Arab Spring Coming to Knesset

Arab Spring Coming to Knesset

Guest Column

By David Benkof

David Benkof

Until March 17, the day of the Knesset election, followers of Israeli politics will hotly debate which party and prime minister should and will guide Israel’s next phase. But another election story, less discussed, may have just as far-reaching implications for the future of Israel’s democracy, identity and history.

Most polls suggest that the representation of Arab parties in the Knesset will grow from the current 11 seats to 13, although I believe the number will be even higher. But even if the apparent growth is modest, the change will matter.

The main structural difference in the 20th Knesset will be the merger of the Arab parties into one United Arab List. Previously, there were three Arab parties representing Islamists, secularists and communists, and each had three to four seats. A united party will likely be the third largest in the 120-seat Knesset and a force to be reckoned with.

Ironically, the likely Arab surge grows out of an attempt to exclude Arab parties from the coalition altogether. Under prodding by Knesset member Avigdor Lieberman of the far-right Yisrael Beitenu party, the Knesset raised the threshold required for a party to enter the Knesset from three to four seats.

Israel has raised the threshold periodically since the early days of the Knesset, when a party could hold even a single seat if it received enough votes. Advocates of raising the threshold often cite “making the Israeli system more like America’s,” which means they must not have been paying attention to Washington lately.

But the Arab parties may have the last laugh. Facing a series of corruption scandals, Lieberman’s party has fallen to five to six seats in the polls, which means it is in danger of falling below the threshold and out of Israeli political life altogether.

Israel’s newly united Arab party is campaigning at an unprecedented pace, which means the key is Arab turnout. In the 2013 election, 56 percent of eligible Arab voters participated (the equivalent Jewish number was 64 percent). But in municipal elections, Arab participation is massive, with turnout in various Arab towns reaching 80 percent to 90 percent and sometimes even higher.

So the question becomes whether Israeli Arabs can manage to get to the polls at rates closer to city elections than to previous Knesset elections. If they do, their representation in the Knesset would grow well beyond the projected 13 seats to 16 or 17 seats or more. A party of that size could be a kingmaker and decisive influence not only on issues that closely split the Jewish vote in the Knesset, but also on a host of other issues, including the anti-Arab “nation-state” bill that nearly passed in the last Knesset.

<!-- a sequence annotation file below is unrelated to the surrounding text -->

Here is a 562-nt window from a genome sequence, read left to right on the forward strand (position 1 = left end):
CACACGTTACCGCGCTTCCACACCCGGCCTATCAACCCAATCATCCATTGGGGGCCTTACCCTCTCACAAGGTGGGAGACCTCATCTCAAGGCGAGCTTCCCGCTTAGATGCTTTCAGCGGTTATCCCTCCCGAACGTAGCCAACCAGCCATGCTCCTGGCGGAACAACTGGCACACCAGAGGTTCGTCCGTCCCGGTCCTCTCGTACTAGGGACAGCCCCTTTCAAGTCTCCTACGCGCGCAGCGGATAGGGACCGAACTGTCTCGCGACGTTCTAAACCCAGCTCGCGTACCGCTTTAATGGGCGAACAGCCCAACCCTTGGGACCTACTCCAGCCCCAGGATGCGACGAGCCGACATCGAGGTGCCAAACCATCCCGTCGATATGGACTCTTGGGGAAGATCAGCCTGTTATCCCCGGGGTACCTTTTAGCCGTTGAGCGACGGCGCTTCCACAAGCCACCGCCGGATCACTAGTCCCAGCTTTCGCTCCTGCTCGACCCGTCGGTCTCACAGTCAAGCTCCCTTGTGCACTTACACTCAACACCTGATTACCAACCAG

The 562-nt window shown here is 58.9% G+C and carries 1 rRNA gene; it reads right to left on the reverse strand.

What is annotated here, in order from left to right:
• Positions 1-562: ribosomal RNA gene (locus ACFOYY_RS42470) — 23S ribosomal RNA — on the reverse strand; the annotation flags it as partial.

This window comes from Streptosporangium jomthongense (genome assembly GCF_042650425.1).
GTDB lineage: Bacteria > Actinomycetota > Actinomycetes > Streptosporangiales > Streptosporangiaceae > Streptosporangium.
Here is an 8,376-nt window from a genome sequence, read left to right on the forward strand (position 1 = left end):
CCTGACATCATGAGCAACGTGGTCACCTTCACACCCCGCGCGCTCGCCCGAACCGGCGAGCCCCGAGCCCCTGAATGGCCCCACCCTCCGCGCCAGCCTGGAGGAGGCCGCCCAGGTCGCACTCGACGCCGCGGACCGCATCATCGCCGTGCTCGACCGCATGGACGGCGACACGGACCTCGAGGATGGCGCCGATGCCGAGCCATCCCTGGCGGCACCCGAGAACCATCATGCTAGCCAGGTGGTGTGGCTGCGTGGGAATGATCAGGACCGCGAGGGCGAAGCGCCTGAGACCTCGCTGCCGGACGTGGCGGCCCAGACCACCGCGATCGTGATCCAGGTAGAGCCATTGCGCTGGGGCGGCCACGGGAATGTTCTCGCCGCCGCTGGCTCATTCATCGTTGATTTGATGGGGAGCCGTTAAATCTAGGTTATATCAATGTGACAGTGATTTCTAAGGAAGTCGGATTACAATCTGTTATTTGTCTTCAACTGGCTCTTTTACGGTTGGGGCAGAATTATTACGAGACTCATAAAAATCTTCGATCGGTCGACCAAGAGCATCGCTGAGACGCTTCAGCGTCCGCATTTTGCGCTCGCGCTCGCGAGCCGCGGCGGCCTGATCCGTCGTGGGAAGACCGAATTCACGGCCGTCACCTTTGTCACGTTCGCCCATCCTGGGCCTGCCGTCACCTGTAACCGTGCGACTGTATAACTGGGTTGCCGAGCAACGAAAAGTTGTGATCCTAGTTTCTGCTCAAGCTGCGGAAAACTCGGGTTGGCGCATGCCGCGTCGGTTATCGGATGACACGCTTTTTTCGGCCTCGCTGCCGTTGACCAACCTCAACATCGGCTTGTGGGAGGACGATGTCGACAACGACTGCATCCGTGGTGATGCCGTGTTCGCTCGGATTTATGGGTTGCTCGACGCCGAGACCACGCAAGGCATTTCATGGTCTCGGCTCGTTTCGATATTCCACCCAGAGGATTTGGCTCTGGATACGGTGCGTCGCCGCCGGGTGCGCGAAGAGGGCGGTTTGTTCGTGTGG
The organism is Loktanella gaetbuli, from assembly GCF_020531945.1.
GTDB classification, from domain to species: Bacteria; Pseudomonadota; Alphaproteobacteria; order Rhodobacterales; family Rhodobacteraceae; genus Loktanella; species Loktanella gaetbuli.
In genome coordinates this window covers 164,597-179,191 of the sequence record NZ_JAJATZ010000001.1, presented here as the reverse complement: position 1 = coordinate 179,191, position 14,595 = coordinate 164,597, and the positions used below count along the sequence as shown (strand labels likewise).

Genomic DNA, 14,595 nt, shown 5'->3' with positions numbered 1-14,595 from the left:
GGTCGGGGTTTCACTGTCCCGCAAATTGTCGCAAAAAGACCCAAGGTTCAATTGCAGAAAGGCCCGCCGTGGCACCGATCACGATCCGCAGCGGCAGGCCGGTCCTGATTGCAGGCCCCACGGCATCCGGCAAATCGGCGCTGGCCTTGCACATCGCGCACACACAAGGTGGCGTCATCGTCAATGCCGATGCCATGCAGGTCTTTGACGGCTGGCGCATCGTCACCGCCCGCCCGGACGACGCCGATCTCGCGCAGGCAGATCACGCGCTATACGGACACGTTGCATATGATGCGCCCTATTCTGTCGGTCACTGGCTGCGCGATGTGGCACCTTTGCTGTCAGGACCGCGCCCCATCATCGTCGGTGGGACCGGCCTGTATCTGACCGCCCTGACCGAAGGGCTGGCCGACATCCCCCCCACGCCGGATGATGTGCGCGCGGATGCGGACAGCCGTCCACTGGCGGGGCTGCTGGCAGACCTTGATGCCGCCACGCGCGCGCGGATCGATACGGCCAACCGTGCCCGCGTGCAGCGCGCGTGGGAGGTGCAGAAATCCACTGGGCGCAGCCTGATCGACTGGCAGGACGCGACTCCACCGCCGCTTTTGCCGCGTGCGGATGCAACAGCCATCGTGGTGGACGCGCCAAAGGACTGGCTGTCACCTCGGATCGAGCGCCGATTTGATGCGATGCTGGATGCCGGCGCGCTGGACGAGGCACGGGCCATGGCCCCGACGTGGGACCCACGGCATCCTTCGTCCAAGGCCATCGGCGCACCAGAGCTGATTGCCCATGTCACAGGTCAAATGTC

Would increased Arab participation in the Knesset be a disaster for Jewish Israelis? I don’t think so.

I’m a Zionist and Israeli citizen whose opinions are center-right (my Middle Eastern politics dovetail closely with those of Conservative Canadian Prime Minister Stephen Harper), yet I welcome more vigorous participation by Arabs in the Israeli political system. While I have written elsewhere ( that when forced to choose, Israel should opt for independence over democracy, right now Israel isn’t forced to choose. And if Israeli Jews wish to maintain their dominance in the Knesset, they can prioritize voter engagement and turnout just as any other group can.

The policy ramifications of an increased voice for Arabs in the Knesset could be profound. Israeli Arab leaders are likely to push for expedited negotiations to create a Palestinian state alongside Israel, of course. But economic changes that may appear mundane on the surface, such as increased resources for infrastructure, water and electric power in Arab areas, are the bread and butter of any government.

Budgeting is a zero-sum game, and upgraded economic conditions in Arab areas could be a game-changer in Israeli society in the long term.

For too long, it has been easy for Israeli Jews to ignore the fact that one-fifth of our fellow citizens are non-Jews with legal rights that are essentially equal. Ensuring that Arab voices receive commensurate consideration is not only a matter of justice; it could spur a Jewish renewal of passionate engagement in our own self-rule.

So supporters of Israel need to prepare for the influence of Israeli Arabs to swell later this month but should not be afraid of it. And ethnocentric nationalists like Lieberman who have tried to silence the voices of their antagonists should be careful what they wish for.

David Benkof is senior political analyst for the Daily Caller, where this essay first appeared. He writes the Jerusalem Post crossword puzzle, which appears in the Atlanta Jewish Times. Follow him on Facebook or Twitter (@DavidBenkof), or email him at

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